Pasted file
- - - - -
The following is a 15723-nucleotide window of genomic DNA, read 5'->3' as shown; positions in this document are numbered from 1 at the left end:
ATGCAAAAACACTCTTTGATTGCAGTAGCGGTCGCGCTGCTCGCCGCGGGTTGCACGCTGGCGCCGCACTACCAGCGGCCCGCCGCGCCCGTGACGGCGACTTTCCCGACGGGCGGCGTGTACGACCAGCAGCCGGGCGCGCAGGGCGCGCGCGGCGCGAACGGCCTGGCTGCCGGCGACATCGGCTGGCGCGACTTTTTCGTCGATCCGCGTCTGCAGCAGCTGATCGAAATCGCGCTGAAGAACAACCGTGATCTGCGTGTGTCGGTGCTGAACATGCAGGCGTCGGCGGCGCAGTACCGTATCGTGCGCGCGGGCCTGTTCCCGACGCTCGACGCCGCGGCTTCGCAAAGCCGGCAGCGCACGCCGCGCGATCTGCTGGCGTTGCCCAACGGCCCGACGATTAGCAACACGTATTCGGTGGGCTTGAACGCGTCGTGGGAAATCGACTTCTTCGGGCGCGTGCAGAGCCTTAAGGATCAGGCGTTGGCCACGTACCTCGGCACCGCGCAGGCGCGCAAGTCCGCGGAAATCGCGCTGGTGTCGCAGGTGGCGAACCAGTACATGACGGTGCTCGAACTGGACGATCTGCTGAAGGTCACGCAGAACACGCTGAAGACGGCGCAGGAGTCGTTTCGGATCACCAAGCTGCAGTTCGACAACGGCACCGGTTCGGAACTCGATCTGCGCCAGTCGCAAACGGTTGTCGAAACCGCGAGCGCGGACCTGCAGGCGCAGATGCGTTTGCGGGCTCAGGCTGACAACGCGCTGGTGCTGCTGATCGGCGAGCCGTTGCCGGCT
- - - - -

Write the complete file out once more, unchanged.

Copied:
The following is a 15723-nucleotide window of genomic DNA, read 5'->3' as shown; positions in this document are numbered from 1 at the left end:
ATGCAAAAACACTCTTTGATTGCAGTAGCGGTCGCGCTGCTCGCCGCGGGTTGCACGCTGGCGCCGCACTACCAGCGGCCCGCCGCGCCCGTGACGGCGACTTTCCCGACGGGCGGCGTGTACGACCAGCAGCCGGGCGCGCAGGGCGCGCGCGGCGCGAACGGCCTGGCTGCCGGCGACATCGGCTGGCGCGACTTTTTCGTCGATCCGCGTCTGCAGCAGCTGATCGAAATCGCGCTGAAGAACAACCGTGATCTGCGTGTGTCGGTGCTGAACATGCAGGCGTCGGCGGCGCAGTACCGTATCGTGCGCGCGGGCCTGTTCCCGACGCTCGACGCCGCGGCTTCGCAAAGCCGGCAGCGCACGCCGCGCGATCTGCTGGCGTTGCCCAACGGCCCGACGATTAGCAACACGTATTCGGTGGGCTTGAACGCGTCGTGGGAAATCGACTTCTTCGGGCGCGTGCAGAGCCTTAAGGATCAGGCGTTGGCCACGTACCTCGGCACCGCGCAGGCGCGCAAGTCCGCGGAAATCGCGCTGGTGTCGCAGGTGGCGAACCAGTACATGACGGTGCTCGAACTGGACGATCTGCTGAAGGTCACGCAGAACACGCTGAAGACGGCGCAGGAGTCGTTTCGGATCACCAAGCTGCAGTTCGACAACGGCACCGGTTCGGAACTCGATCTGCGCCAGTCGCAAACGGTTGTCGAAACCGCGAGCGCGGACCTGCAGGCGCAGATGCGTTTGCGGGCTCAGGCTGACAACGCGCTGGTGCTGCTGATCGGCGAGCCGTTGCCGGCT